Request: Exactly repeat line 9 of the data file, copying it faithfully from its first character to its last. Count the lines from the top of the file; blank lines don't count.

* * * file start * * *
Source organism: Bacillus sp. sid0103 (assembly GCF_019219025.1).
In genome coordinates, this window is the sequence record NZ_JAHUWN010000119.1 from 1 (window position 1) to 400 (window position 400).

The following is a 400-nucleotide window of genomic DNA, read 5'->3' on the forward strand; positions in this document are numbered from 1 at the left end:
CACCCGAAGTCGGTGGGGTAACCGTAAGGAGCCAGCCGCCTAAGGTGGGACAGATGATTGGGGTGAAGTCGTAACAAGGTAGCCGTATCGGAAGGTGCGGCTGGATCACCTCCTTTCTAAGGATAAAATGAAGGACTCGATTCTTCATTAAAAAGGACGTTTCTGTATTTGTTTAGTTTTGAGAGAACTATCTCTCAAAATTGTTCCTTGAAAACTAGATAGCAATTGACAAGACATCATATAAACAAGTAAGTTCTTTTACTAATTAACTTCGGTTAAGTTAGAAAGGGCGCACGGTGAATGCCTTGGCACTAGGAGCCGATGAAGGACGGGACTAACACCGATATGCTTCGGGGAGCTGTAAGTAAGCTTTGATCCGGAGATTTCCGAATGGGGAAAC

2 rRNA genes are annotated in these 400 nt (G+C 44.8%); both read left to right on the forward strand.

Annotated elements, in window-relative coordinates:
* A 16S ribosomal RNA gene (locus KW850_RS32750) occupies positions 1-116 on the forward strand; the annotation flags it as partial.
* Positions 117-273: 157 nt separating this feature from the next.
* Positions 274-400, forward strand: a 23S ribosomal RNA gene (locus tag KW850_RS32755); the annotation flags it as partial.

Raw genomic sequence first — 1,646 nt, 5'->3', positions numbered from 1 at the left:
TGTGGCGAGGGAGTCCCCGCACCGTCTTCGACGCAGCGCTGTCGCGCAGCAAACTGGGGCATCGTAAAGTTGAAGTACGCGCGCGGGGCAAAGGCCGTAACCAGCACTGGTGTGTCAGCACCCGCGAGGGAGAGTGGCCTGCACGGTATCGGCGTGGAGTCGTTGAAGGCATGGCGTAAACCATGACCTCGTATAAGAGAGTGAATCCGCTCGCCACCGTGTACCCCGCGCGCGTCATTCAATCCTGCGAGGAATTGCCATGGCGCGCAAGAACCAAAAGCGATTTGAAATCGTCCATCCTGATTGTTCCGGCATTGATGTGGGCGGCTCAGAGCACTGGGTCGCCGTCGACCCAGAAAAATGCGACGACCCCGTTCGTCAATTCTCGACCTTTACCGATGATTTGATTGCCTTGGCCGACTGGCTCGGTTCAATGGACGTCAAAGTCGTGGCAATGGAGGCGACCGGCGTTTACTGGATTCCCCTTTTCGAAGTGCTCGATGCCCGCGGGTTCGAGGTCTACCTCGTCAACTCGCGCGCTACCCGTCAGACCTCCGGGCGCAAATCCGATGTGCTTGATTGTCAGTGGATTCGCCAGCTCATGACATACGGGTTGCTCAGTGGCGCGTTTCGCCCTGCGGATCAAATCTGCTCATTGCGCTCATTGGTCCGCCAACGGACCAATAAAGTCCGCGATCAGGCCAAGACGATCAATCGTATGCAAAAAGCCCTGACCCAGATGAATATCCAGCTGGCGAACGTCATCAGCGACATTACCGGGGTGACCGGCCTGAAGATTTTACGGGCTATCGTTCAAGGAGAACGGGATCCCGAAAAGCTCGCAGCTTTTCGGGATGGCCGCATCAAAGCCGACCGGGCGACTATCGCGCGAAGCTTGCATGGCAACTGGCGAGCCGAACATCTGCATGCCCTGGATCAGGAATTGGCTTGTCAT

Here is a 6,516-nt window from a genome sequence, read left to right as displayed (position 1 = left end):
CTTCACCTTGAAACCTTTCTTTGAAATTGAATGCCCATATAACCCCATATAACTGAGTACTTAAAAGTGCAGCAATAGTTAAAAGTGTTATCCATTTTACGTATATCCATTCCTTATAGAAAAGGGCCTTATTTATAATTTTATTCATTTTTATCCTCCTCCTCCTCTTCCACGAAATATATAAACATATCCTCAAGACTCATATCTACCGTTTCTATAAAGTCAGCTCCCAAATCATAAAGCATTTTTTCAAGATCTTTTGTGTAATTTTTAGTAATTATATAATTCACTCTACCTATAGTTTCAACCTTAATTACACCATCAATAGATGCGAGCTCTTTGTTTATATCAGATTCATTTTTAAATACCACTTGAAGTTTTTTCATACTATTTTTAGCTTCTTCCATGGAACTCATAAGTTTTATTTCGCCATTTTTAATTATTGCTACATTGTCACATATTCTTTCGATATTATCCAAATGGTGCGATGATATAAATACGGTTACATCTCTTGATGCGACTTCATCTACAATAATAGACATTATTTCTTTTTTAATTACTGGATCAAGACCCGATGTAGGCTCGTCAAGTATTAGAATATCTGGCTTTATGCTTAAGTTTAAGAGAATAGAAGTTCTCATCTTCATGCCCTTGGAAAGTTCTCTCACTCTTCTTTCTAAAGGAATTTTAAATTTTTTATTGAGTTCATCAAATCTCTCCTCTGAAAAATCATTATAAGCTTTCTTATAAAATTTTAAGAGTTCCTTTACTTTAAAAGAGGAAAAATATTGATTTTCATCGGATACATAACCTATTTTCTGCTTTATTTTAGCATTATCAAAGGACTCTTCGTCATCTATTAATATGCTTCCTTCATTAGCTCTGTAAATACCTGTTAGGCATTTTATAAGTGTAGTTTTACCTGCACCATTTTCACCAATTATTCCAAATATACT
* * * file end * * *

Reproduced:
* Positions 274-400, forward strand: a 23S ribosomal RNA gene (locus tag KW850_RS32755); the annotation flags it as partial.